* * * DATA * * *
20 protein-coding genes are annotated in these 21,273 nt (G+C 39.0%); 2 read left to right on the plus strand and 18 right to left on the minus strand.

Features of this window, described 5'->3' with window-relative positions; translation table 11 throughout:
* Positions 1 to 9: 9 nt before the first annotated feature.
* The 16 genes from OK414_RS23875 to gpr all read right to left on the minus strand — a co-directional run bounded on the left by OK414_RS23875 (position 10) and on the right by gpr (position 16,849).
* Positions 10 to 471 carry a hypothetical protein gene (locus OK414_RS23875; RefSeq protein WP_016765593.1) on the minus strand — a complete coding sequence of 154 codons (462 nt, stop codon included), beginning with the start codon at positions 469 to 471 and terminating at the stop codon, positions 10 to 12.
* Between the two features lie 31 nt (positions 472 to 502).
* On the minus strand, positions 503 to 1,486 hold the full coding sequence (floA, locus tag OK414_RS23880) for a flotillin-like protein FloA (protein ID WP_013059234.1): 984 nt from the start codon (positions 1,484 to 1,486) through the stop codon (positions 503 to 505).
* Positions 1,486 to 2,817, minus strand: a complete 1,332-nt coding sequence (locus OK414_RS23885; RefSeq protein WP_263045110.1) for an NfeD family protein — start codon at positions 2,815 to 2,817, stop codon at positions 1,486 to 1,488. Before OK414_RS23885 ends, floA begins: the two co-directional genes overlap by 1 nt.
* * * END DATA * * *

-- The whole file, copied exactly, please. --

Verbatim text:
20 protein-coding genes are annotated in these 21,273 nt (G+C 39.0%); 2 read left to right on the plus strand and 18 right to left on the minus strand.

Features of this window, described 5'->3' with window-relative positions; translation table 11 throughout:
* Positions 1 to 9: 9 nt before the first annotated feature.
* The 16 genes from OK414_RS23875 to gpr all read right to left on the minus strand — a co-directional run bounded on the left by OK414_RS23875 (position 10) and on the right by gpr (position 16,849).
* Positions 10 to 471 carry a hypothetical protein gene (locus OK414_RS23875; RefSeq protein WP_016765593.1) on the minus strand — a complete coding sequence of 154 codons (462 nt, stop codon included), beginning with the start codon at positions 469 to 471 and terminating at the stop codon, positions 10 to 12.
* Between the two features lie 31 nt (positions 472 to 502).
* On the minus strand, positions 503 to 1,486 hold the full coding sequence (floA, locus tag OK414_RS23880) for a flotillin-like protein FloA (protein ID WP_013059234.1): 984 nt from the start codon (positions 1,484 to 1,486) through the stop codon (positions 503 to 505).
* Positions 1,486 to 2,817, minus strand: a complete 1,332-nt coding sequence (locus OK414_RS23885; RefSeq protein WP_263045110.1) for an NfeD family protein — start codon at positions 2,815 to 2,817, stop codon at positions 1,486 to 1,488. Before OK414_RS23885 ends, floA begins: the two co-directional genes overlap by 1 nt.